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Week In Review

Barclays Shopping iShares Unit

In what would be a tremendous upset in the mutual fund industry, Barclays is shopping its iShares exchange-traded fund unit. Firms reportedly interested in the unit include Fidelity, Goldman Sachs, JPMorgan Chase and Morgan Stanley.

"A broker/dealer buying iShares is the most likely scenario I see, if it happens," Matthew McCall, president of Penn Financial Group, an ETF specialist financial advisory firm, told MarketWatch. Rob Ivanoff, an analyst with Financial Research Corp., said that given the market's declines, the iShares unit could be worth $4 billion. Others said it could sell for $7 billion.

Matt Hougan, an editor with, said he was shocked that Barclays-with 360 funds totaling $300 billion, the biggest provider of ETFs-would consider selling such a successful unit. Hougan said that even though Barclays has a 45% market share of the ETF industry, it would be a tough sale given the lack of liquidity in the mergers & acquisitions industry.

JPMorgan Funds Was Top-Selling Family in 2008

JPMorgan Funds was the best-selling mutual fund family in 2008, taking in $140 billion in net sales, Financial Times reports. Nearly all of that money was in money market funds; excluding those flows, JPMorgan was hit with $1.3 billion in outflows for the 12 months through February. Likewise, Fidelity's inflows were $53 billion, largely due to its money funds, while Vanguard took in $49 billion, $10 billion of which went to its money funds. However, total assets under management at Fidelity fell by $400 billion to $1.2 trillion. PIMCO, largely due to its bond funds, took in $19 billion in inflows.

American Funds, the top-selling firm for most of the past seven years following the mutual fund trading scandal, suffered in 2008 due to the fact it has no money market funds. Other fund giants have been hit with tremendous outflows, including Franklin Templeton ($20 billion in outflows), Putnam Investments ($13 billion), Legg Mason ($16 billion), and OppenheimerFunds and Dodge & Cox ($13 billion apiece).

Putnam Costs Power Fin'l First Loss in 15 Years

Power Financial experienced its first quarterly decline in 15 years, losing $773 million, or $1.12 a share, compared with profits of $532 million, or 73 cents a share, in the fourth quarter of 2007.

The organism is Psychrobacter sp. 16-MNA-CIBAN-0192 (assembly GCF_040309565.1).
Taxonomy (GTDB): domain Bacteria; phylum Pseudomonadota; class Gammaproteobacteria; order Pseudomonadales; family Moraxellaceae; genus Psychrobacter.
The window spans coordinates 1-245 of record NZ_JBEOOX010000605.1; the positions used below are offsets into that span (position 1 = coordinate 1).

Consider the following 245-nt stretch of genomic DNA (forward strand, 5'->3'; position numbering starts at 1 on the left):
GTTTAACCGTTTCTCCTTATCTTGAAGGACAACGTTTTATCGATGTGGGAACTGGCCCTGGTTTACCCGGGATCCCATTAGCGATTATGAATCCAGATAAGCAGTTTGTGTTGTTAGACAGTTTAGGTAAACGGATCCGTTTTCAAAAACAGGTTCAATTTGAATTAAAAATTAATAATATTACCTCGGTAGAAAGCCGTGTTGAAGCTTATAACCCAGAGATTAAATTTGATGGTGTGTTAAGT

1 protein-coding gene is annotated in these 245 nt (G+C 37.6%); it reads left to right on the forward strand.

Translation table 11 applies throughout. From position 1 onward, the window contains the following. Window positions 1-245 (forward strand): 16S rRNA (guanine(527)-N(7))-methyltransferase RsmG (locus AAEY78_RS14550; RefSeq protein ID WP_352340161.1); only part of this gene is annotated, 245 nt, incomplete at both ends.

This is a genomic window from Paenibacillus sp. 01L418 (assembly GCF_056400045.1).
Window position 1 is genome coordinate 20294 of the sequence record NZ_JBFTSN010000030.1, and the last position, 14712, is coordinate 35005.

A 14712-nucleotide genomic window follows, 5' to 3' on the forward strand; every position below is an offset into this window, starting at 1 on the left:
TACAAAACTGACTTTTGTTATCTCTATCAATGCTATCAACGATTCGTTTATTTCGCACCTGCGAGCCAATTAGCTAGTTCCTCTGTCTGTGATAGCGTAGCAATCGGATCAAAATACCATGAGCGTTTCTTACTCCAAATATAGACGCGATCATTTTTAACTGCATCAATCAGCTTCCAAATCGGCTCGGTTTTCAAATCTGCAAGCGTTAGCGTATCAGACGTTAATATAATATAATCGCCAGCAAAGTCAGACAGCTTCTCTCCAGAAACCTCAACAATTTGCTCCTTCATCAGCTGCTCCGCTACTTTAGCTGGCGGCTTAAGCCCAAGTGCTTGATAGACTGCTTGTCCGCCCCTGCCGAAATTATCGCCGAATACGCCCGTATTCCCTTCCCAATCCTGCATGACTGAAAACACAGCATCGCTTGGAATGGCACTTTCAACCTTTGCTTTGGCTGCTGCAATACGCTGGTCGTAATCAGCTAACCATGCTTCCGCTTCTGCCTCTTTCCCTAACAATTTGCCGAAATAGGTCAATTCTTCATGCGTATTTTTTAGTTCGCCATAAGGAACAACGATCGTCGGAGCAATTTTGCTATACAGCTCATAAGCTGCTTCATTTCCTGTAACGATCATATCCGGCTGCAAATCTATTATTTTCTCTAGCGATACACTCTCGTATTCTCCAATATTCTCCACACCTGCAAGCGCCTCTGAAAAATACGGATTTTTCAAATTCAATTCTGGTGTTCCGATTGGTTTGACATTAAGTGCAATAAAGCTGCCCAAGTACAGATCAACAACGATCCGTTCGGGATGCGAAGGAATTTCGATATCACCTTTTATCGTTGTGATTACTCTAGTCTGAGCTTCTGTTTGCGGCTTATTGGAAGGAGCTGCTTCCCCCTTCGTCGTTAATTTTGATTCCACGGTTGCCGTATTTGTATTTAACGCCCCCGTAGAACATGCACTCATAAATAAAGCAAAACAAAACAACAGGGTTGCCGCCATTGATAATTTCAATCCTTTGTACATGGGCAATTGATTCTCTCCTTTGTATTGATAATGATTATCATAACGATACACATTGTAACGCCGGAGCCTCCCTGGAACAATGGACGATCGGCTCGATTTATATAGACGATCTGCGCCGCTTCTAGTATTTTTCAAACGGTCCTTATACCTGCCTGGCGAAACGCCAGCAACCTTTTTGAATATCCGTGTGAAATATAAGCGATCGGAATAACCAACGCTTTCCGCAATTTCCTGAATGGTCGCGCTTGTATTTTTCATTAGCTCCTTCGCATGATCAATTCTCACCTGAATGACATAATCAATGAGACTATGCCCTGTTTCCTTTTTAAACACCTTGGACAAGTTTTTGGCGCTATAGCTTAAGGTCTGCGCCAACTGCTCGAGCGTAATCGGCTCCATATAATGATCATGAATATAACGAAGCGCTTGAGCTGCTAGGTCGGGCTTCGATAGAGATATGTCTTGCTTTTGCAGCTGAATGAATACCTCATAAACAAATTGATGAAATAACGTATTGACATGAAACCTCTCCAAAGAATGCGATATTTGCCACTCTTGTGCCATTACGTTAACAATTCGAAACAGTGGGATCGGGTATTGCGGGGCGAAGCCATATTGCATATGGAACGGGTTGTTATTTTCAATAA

The writedowns included a $1.35 billion charge related to its Putnam Investments subsidiary.

Hedge Funds Unlikely To Recover Until 2013

Hedge funds will continue to suffer poor results and redemptions for the next four years, Sanford C. Bernstein Analyst Brad Hintz told Reuters. And over the next year, one in four hedge funds will shut down, Hintz added. Assets in hedge funds will decline 18.2% to less than $1 trillion this year, and won't recover until 2013, he said. At their height in the middle of 2008, they stood at $2.2 trillion.

As the hedge fund business wavers, prime brokers' revenue will drop 32% and their earnings will plummet 52%, Hintz said.

OppenheimerFunds Tackles Market Volatility

OppenheimerFunds has launched a new educational campaign, including personalized communications, to allay 401(k) investors', plan sponsors' and financial advisers' concerns about market volatility. Fidelity Investments and Charles Schwab, likewise, are conducting seminars and ad campaigns to walk investors through the merits of sticking with the markets and revisiting risk tolerance.

"OppenheimerFunds remains committed to delivering the best possible retirement plans," said Gayle Leavitt, vice president of retail retirement at OppenheimerFunds. "Considering the unprecedented volatility in the markets, it is vital that we provide tools and resources to help plan sponsors and financial advisers navigate this difficult environment, and encourage participants to review their retirement targets."

OppenheimerFunds will mail postcards to investors in its 401(k) plans on which there will be two messages: "Stay the Course" and "Enroll Today or Increase Deferral." Depending on a company's demographics, the messages will include additional details.

"We strongly believe that personalization increases the likelihood of action," Leavitt added. "The postcards are action-oriented and present simple, concise messages intended to motivate participants. Now more than ever, it's necessary for participants to remain focused on long-term goals."

For plan sponsors, OppenheimerFunds encourages them to revisit the investment offerings and fees in their plans to ensure they are meeting their fiduciary duties. The firm also tells them that now is a good time to ask the plan's financial adviser to develop a communication and education strategy for participants.

In conjunction with this, OppenheimerFunds has posted a series of articles on its website addressing investor concerns during the recent period of tremendous turmoil. In "Stop Trying to Time a Rebound," for instance, the firm advocates the merits of dollar-cost averaging.

Demand for Guaranteed Income Products on the Rise

Eighty-three percent of investors between the ages of 55 and 70 who are working with a fee-based adviser believe it's more important for their adviser to generate guaranteed income for retirees than to deliver above-average returns, Fidelity found.